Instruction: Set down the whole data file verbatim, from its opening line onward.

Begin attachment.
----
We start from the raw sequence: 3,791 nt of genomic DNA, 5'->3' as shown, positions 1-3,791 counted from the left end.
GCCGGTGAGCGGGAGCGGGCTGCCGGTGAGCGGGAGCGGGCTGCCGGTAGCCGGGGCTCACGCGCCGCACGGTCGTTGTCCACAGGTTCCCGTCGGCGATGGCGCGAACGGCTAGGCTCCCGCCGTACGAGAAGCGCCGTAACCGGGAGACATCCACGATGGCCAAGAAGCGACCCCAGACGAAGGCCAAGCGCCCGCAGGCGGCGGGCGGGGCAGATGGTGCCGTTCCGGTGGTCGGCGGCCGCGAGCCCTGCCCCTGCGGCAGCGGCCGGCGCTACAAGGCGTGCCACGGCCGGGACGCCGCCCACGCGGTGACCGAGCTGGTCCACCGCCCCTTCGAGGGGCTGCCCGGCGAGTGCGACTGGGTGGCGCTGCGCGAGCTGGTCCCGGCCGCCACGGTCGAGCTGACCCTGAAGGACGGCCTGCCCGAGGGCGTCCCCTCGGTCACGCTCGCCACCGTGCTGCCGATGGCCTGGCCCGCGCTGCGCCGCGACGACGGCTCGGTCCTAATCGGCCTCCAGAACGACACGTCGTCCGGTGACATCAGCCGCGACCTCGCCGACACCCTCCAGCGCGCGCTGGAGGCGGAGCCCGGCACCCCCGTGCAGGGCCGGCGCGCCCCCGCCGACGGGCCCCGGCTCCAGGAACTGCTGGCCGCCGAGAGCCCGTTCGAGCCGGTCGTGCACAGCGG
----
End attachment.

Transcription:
We start from the raw sequence: 3,791 nt of genomic DNA, 5'->3' as shown, positions 1-3,791 counted from the left end.
GCCGGTGAGCGGGAGCGGGCTGCCGGTGAGCGGGAGCGGGCTGCCGGTAGCCGGGGCTCACGCGCCGCACGGTCGTTGTCCACAGGTTCCCGTCGGCGATGGCGCGAACGGCTAGGCTCCCGCCGTACGAGAAGCGCCGTAACCGGGAGACATCCACGATGGCCAAGAAGCGACCCCAGACGAAGGCCAAGCGCCCGCAGGCGGCGGGCGGGGCAGATGGTGCCGTTCCGGTGGTCGGCGGCCGCGAGCCCTGCCCCTGCGGCAGCGGCCGGCGCTACAAGGCGTGCCACGGCCGGGACGCCGCCCACGCGGTGACCGAGCTGGTCCACCGCCCCTTCGAGGGGCTGCCCGGCGAGTGCGACTGGGTGGCGCTGCGCGAGCTGGTCCCGGCCGCCACGGTCGAGCTGACCCTGAAGGACGGCCTGCCCGAGGGCGTCCCCTCGGTCACGCTCGCCACCGTGCTGCCGATGGCCTGGCCCGCGCTGCGCCGCGACGACGGCTCGGTCCTAATCGGCCTCCAGAACGACACGTCGTCCGGTGACATCAGCCGCGACCTCGCCGACACCCTCCAGCGCGCGCTGGAGGCGGAGCCCGGCACCCCCGTGCAGGGCCGGCGCGCCCCCGCCGACGGGCCCCGGCTCCAGGAACTGCTGGCCGCCGAGAGCCCGTTCGAGCCGGTCGTGCACAGCGG